The material that is being deployed now is something that Latino leaders can take home.”
THEORY INTO PRACTICE
St. Mary’s in Crystal Lake, a parish with an average Sunday attendance of about 80, adopted the “gather-transform-send” model taught by the college as a way of exploring its newcomers’ ministry.
“We looked at how we were inviting people into our congregation and how we were inviting them to go deeper in to the Christian life and into the life of the parish,” Holliday says. The church had a good welcoming team in place. Newcomers were invited to coffee hour, and a loaf of freshly baked bread was delivered to their doors within 48 hours along with a handwritten note from Holliday.
“You learn a lot about people when you are sitting at a dinner table. I think that is one of the biggest things the church can offer in a world that is very splintered and divided.”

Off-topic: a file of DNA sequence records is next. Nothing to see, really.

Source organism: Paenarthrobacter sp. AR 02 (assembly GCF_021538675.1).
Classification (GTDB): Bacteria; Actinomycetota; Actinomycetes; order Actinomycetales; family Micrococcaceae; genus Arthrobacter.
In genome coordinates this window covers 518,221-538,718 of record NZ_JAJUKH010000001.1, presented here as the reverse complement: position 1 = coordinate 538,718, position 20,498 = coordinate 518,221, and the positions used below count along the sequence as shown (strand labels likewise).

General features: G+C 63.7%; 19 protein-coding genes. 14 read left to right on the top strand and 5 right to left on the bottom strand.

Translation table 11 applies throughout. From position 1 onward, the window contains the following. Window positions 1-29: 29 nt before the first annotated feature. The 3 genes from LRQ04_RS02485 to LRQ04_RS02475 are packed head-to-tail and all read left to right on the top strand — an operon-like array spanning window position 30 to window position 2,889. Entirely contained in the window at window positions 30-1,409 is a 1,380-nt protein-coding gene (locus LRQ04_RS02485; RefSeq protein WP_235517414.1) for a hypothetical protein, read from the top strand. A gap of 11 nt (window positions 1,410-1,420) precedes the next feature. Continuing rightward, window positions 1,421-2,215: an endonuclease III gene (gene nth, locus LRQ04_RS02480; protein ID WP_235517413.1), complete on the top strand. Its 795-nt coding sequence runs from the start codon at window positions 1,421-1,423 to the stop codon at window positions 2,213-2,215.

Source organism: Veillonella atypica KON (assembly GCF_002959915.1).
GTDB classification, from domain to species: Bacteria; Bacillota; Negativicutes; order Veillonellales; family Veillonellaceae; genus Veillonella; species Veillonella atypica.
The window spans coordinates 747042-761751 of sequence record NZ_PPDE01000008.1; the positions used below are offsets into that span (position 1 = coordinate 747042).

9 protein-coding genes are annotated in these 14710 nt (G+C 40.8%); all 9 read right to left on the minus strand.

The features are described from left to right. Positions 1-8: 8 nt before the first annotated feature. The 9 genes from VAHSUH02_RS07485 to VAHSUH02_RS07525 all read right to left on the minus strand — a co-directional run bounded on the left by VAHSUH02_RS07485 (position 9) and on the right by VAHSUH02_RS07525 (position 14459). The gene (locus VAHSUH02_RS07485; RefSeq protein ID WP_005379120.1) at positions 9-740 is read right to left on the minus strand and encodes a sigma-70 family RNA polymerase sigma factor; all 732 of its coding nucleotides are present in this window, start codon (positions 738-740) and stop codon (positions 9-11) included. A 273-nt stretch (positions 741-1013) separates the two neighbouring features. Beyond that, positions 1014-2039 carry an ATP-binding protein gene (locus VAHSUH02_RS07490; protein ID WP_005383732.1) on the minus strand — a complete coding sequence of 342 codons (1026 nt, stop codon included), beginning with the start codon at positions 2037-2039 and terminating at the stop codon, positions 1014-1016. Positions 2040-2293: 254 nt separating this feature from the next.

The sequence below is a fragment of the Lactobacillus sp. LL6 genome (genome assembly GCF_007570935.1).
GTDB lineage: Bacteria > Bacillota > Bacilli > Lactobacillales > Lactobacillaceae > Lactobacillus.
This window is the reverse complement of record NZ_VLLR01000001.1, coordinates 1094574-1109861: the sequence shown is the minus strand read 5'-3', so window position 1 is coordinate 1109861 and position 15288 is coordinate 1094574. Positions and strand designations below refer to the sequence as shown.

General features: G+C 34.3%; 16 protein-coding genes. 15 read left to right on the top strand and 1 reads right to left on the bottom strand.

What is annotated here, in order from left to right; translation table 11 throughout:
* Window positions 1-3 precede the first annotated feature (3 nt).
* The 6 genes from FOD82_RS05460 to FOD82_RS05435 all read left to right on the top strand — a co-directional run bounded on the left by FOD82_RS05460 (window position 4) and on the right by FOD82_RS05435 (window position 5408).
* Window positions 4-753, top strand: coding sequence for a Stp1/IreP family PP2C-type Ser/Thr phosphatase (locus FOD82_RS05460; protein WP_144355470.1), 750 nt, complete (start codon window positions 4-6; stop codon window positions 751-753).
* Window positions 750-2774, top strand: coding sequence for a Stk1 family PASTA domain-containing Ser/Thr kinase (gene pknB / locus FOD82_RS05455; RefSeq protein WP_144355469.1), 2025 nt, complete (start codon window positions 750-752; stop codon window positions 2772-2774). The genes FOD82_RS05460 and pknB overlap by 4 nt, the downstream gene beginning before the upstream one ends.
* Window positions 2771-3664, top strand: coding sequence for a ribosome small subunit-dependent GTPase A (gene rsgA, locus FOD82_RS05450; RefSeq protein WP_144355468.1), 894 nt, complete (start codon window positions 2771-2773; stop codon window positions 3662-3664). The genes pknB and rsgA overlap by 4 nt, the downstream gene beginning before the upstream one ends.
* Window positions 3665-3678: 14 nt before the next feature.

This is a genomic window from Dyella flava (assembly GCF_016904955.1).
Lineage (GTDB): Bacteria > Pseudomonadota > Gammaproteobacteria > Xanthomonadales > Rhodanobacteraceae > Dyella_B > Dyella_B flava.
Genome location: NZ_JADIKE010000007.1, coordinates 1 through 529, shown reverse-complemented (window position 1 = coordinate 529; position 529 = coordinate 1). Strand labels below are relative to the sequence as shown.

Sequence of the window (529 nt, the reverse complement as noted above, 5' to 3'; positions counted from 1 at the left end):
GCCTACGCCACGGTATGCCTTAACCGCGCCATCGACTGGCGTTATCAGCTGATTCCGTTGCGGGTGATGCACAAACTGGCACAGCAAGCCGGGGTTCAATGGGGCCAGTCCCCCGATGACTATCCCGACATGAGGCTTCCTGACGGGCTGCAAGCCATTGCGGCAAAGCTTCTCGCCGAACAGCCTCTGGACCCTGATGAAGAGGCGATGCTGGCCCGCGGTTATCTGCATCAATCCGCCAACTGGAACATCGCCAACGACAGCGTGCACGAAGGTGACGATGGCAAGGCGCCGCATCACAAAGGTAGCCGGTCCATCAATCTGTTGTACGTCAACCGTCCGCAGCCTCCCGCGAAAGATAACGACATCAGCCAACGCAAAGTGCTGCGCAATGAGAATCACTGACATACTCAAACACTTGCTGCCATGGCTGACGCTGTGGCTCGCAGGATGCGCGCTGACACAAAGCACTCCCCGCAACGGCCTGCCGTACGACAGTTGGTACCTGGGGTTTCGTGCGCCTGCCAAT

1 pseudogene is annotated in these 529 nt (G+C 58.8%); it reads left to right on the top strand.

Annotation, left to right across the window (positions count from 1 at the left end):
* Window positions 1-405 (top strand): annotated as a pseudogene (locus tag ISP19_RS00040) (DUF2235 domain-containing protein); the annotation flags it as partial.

“It’s been pretty effective,” Holliday says. “But you have to invite people to go deeper.” She initiated newcomers’ gatherings and offered orientations to the “particular flavor of the faith,” offered in the Episcopal Church, but she and lay leaders are working on other methods of answering people’s questions and making them feel part of the community.
Another benefit of CCD training is that it helps congregations to think theologically about the sorts of work they are already doing, Holliday says.
Several years ago, St. Mary’s began serving a dinner to all comers on the third Saturday of each month from 5 p.m. to 7 p.m.